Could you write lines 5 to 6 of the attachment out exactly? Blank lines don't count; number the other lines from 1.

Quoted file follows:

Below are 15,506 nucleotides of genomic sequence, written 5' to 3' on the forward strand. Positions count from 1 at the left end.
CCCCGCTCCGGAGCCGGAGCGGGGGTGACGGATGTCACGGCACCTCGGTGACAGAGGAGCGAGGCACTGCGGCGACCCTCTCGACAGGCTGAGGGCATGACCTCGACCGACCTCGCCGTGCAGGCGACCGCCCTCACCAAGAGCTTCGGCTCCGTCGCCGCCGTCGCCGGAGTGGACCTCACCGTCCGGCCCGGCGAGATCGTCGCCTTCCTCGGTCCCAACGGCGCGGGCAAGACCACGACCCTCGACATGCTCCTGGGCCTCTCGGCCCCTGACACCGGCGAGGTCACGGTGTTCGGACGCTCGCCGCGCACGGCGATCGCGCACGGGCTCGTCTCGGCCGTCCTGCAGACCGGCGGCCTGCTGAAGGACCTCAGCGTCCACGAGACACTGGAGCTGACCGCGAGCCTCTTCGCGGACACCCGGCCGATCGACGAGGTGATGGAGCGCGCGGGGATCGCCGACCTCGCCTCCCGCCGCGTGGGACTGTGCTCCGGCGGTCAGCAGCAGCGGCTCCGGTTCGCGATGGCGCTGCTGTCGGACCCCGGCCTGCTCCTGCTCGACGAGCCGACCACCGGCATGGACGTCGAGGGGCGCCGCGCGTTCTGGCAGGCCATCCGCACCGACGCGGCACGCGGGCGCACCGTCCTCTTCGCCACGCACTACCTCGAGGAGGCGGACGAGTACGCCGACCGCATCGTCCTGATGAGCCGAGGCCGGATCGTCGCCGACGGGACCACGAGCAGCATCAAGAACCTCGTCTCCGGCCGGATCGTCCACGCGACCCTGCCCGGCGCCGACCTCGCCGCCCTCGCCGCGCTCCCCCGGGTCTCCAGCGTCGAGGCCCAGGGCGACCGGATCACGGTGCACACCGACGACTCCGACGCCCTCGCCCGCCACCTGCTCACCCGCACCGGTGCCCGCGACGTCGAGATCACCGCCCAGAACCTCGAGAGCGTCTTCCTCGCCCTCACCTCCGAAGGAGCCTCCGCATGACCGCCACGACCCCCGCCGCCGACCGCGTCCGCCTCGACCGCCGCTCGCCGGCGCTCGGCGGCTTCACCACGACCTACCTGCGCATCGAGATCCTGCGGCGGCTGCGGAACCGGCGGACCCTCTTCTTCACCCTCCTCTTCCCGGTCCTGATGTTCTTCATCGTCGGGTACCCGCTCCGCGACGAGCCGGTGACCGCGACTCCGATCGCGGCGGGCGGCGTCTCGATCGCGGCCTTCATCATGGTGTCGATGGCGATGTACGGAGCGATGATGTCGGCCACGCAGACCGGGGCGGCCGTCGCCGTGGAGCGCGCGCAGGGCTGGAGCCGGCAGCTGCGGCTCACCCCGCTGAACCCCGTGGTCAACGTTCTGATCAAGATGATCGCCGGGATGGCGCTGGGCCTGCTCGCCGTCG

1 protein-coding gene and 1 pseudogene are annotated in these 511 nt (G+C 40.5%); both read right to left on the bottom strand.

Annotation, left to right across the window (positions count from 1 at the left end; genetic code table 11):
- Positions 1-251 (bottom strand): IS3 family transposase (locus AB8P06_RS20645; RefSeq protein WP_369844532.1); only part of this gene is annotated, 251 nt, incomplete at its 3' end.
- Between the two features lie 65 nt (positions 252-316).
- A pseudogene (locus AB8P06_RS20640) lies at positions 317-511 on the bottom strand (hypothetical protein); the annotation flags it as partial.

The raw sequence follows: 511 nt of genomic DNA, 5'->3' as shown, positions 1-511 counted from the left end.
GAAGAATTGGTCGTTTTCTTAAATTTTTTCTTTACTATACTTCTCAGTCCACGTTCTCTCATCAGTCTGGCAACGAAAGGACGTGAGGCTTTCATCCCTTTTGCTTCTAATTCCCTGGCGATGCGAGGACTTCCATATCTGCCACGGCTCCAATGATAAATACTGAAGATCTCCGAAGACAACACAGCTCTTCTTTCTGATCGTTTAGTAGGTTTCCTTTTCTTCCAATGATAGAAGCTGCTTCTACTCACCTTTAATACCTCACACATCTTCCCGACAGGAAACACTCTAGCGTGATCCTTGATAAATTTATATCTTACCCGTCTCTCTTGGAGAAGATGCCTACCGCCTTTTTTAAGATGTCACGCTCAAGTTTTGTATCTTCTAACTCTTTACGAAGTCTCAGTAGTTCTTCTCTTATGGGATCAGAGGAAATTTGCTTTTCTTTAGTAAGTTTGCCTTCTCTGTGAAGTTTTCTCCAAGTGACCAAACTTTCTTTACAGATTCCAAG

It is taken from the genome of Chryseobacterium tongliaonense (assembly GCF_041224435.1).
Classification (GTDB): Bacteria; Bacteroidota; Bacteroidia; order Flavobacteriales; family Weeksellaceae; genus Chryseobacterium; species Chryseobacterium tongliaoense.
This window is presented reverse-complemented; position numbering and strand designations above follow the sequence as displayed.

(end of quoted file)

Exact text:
- Positions 1-251 (bottom strand): IS3 family transposase (locus AB8P06_RS20645; RefSeq protein WP_369844532.1); only part of this gene is annotated, 251 nt, incomplete at its 3' end.
- Between the two features lie 65 nt (positions 252-316).